And yeah, I got the feeling that a lot of these musicians had never been outside of England, or never understood another country. While The Smiths are British for talking about failed industrial towns, that's the same thing that makes 'em resonant in the Midwest.

For this Yank, what always sounds the most "British" are those music hall wanks that the Beatles did (along with all of the novelty Christmas albums). I think the problem is that for a lot of this, the musicians wanted to pick something that was cool and influenced them, rather than pick something that actually sounded like the sine qua non of England.
posted by klangklangston at 2:35 PM on March 5, 2008


Trust a Glaswegian to act as though warhols factory/seattle was on the banks of the Clyde.
I seem to remember Kurt Cobain playing impromtu gigs in Edinburgh pubs, such was his affection for all things Glasgow - the centre of anything thats ever happened in Scottish culture.

Anyway, the definitive scottish song is, was and always will be -

Allys Tartan Army
posted by sgt.serenity at 2:41 PM on March 5, 2008


Your favourite country band sucks.

Also: No Billy Bragg? Surely, A New England, or Waiting for the Great Leap Forward, or There is Power in a Union?

Sheesh.
posted by armoured-ant at 2:42 PM on March 5, 2008 [3 favorites]


klang: It's a subtly different question from what sounds British - it's what they think should "define Englishness". The quote I used at the top actually really annoys me, particularly because the Young Knives are one of the more intelligent bands out there at the moment.
posted by patricio at 2:44 PM on March 5, 2008


There's a lot of whaaa??? in the article, but I'm with them on Richard Thompson and Kate Bush.
posted by rtha at 2:45 PM on March 5, 2008


Is this their way of overcompensating for all the Harry Potter filk bands? "English music is gritty, real, badass, grrr. All those songs about Ron and Hermione weren't us."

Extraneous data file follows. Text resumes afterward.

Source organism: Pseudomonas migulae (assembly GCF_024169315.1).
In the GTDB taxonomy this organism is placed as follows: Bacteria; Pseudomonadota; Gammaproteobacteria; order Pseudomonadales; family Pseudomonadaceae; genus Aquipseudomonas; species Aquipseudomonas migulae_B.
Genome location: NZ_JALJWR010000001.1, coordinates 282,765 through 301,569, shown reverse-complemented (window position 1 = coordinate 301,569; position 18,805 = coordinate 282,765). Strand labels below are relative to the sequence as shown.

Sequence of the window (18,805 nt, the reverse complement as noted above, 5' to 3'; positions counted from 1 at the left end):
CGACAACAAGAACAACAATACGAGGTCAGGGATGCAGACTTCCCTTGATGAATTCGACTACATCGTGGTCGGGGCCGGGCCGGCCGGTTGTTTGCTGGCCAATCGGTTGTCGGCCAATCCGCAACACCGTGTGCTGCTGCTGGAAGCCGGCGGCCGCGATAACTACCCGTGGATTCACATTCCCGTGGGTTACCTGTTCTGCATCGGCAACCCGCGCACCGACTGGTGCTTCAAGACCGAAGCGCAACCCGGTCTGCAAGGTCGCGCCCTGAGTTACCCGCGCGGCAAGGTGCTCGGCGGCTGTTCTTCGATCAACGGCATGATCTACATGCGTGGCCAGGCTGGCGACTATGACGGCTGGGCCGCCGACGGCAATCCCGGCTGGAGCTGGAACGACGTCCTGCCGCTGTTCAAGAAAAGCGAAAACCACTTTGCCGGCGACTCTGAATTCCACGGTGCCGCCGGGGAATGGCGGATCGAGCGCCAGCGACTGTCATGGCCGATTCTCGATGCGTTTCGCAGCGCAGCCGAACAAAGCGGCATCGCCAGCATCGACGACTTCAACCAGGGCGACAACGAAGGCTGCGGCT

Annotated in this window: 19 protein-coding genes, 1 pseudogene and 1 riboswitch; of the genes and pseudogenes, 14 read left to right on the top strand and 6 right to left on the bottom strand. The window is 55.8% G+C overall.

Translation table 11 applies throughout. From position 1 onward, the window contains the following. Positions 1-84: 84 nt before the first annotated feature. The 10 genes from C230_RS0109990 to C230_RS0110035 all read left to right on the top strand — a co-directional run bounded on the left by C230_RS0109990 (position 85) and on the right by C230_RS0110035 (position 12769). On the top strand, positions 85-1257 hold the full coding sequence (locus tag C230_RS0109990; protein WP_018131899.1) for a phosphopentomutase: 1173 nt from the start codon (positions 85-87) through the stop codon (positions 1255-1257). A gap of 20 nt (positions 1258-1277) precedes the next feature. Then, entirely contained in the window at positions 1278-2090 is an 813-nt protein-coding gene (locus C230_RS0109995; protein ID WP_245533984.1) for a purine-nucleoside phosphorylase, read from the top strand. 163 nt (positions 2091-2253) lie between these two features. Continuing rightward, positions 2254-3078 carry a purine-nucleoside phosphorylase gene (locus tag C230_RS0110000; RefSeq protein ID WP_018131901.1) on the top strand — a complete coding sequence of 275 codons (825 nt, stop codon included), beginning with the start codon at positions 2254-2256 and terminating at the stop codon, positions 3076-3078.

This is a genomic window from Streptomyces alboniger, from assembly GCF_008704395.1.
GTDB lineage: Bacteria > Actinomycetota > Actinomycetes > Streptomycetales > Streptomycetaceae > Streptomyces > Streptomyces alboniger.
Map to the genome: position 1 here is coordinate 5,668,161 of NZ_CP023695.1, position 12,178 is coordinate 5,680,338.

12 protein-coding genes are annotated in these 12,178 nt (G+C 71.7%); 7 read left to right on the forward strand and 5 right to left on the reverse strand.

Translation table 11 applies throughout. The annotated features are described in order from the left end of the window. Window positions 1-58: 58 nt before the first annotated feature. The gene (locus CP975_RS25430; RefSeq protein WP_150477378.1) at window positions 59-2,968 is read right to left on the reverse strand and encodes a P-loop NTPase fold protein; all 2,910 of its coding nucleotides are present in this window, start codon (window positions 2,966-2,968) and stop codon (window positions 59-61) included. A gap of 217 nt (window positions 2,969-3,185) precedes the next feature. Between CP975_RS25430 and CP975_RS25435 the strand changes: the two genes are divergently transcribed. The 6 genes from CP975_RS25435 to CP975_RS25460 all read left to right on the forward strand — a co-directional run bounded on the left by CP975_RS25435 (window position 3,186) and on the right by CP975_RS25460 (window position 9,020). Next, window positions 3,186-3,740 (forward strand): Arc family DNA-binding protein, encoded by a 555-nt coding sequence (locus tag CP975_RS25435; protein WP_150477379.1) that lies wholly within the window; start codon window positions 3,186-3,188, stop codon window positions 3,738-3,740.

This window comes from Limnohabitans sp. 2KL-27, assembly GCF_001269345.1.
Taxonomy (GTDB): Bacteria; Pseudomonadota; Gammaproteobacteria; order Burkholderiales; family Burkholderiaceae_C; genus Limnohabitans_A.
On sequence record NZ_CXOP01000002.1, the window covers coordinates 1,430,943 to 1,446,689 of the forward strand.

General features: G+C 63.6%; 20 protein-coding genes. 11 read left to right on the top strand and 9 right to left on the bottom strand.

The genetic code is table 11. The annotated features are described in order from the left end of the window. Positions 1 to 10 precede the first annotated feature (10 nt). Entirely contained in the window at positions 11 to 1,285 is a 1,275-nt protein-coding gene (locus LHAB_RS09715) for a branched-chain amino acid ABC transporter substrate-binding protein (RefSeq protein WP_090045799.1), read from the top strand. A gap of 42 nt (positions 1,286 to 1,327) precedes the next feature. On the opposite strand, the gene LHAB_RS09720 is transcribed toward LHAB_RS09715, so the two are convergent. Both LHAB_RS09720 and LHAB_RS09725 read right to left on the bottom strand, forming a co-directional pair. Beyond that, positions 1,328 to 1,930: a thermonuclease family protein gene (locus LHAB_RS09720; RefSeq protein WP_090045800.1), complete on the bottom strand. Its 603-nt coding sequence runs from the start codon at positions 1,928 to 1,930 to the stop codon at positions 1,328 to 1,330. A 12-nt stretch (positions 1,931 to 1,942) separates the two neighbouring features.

A few of these descriptions are borderline hilarious because they don't really explain what English means. They just use it repeatedly as an adjective. You could substitute anything in there. Seriously-- what makes a guitar-playing style English? They must mean some specific methods and sounds.
posted by Tehanu at 2:49 PM on March 5, 2008


I'm amused that the "Northern Ireland" article spends so much time dithering over the 32 County Issue and the definition of "Northern" Ireland..

This is what it means to be Irish in 2008.
posted by meehawl at 2:54 PM on March 5, 2008 [1 favorite]


For what it's worth, I can't really see an American writing something like Shipbuilding, not even Tom Waits.
posted by Artw at 2:59 PM on March 5, 2008


I am so f--king bored of the whole "What it means to be English" thing. I am English and at the moment my Englishness is manifesting itself a strong desire to punch the next person who asks this tedious question in the face. And I haven't even been binge drinking.
posted by rhymer at 3:07 PM on March 5, 2008 [2 favorites]


Your band's favorite country sucks.
posted by TheWhiteSkull at 3:12 PM on March 5, 2008


Your favourite country band sucks.

That's Johnny Cash you fuck! And he's dead!
posted by Artw at 3:15 PM on March 5, 2008


I'm still waiting for someone to apologize for inflicting the Bay City Rollers on the U.S. In return, we'll apologize for The Captain and Tennille.
posted by mosk at 3:15 PM on March 5, 2008 [1 favorite]


No Slade? That's just crazee.
posted by jtron at 3:27 PM on March 5, 2008


Slade is kind of a Christmas time thing in England. For the rest of the year we just forget they ever existed.
posted by Artw at 3:32 PM on March 5, 2008 [1 favorite]


George Orwell covered Englishness...but failed to discuss the music. Shucks.
posted by Atreides at 3:33 PM on March 5, 2008


I am from Bellshill (the town mentioned in the Scottish article). The best thing that happened to me hailing from the town that was smothered in cloying, jangle-crap, half-arsed, terrible Beach Boys wannabes in the early 90s was hearing Ziggy Stardust at aged 15 and getting away from that crap. When I got Low for 2 quid at a record fair two years later I never wanted to hear another Bellshill band again.